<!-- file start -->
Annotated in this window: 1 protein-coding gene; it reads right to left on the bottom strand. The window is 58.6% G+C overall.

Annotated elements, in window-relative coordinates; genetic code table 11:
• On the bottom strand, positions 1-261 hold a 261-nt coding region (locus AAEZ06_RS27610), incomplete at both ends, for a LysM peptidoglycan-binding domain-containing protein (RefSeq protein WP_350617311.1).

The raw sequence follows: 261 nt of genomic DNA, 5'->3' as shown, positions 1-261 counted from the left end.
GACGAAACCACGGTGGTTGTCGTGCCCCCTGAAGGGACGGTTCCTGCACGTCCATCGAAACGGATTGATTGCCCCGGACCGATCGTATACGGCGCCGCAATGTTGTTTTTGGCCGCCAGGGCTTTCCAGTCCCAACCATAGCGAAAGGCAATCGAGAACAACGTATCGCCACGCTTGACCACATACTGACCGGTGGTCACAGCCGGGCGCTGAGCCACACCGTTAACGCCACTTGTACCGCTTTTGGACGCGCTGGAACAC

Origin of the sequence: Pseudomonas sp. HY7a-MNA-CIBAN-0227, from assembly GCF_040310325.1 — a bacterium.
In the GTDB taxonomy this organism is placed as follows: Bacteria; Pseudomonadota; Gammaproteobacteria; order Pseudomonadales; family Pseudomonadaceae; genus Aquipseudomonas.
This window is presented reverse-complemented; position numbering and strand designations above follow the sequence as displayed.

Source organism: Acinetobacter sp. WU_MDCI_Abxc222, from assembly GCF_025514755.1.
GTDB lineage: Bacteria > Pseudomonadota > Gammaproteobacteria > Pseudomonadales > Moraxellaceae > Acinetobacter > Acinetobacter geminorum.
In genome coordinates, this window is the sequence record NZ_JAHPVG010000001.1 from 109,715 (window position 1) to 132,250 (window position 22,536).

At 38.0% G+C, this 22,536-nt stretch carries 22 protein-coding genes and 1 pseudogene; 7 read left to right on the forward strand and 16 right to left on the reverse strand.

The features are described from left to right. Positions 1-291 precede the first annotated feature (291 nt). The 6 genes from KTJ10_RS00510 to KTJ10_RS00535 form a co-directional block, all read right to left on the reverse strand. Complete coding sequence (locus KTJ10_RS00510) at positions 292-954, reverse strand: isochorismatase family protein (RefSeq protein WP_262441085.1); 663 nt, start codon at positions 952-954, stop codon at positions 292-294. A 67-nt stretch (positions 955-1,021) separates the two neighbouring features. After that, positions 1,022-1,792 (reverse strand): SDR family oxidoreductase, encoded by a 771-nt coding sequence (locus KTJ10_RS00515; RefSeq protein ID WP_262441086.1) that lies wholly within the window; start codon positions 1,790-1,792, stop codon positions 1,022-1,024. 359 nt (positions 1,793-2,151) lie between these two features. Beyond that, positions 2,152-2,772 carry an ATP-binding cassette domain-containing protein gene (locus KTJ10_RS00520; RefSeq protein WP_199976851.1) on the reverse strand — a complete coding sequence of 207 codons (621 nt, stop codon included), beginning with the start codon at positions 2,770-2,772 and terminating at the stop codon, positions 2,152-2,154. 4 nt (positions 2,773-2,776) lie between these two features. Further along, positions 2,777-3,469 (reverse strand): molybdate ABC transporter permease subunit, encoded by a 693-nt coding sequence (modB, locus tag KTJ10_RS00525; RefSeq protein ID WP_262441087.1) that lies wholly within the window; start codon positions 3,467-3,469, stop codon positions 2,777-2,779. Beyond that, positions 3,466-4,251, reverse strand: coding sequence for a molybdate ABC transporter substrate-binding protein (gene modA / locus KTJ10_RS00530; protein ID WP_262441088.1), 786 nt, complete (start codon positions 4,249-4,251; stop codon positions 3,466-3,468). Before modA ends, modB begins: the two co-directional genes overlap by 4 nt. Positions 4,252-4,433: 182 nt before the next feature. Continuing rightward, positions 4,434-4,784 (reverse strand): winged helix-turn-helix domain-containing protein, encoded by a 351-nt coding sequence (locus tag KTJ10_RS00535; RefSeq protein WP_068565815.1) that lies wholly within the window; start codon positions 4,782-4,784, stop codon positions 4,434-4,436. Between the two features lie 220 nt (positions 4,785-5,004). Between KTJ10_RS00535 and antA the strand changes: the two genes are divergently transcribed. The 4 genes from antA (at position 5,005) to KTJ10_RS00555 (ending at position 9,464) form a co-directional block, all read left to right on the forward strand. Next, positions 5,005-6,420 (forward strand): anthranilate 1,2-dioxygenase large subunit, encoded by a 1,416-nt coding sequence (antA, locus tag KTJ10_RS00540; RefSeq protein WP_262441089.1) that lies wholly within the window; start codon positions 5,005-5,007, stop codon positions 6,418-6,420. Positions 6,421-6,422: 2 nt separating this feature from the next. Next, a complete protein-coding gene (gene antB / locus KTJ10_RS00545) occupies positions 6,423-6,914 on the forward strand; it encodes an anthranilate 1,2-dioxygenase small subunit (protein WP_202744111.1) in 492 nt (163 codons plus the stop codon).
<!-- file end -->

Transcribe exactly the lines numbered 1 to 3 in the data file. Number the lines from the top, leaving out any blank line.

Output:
Annotated in this window: 1 protein-coding gene; it reads right to left on the bottom strand. The window is 58.6% G+C overall.

Annotated elements, in window-relative coordinates; genetic code table 11:
• On the bottom strand, positions 1-261 hold a 261-nt coding region (locus AAEZ06_RS27610), incomplete at both ends, for a LysM peptidoglycan-binding domain-containing protein (RefSeq protein WP_350617311.1).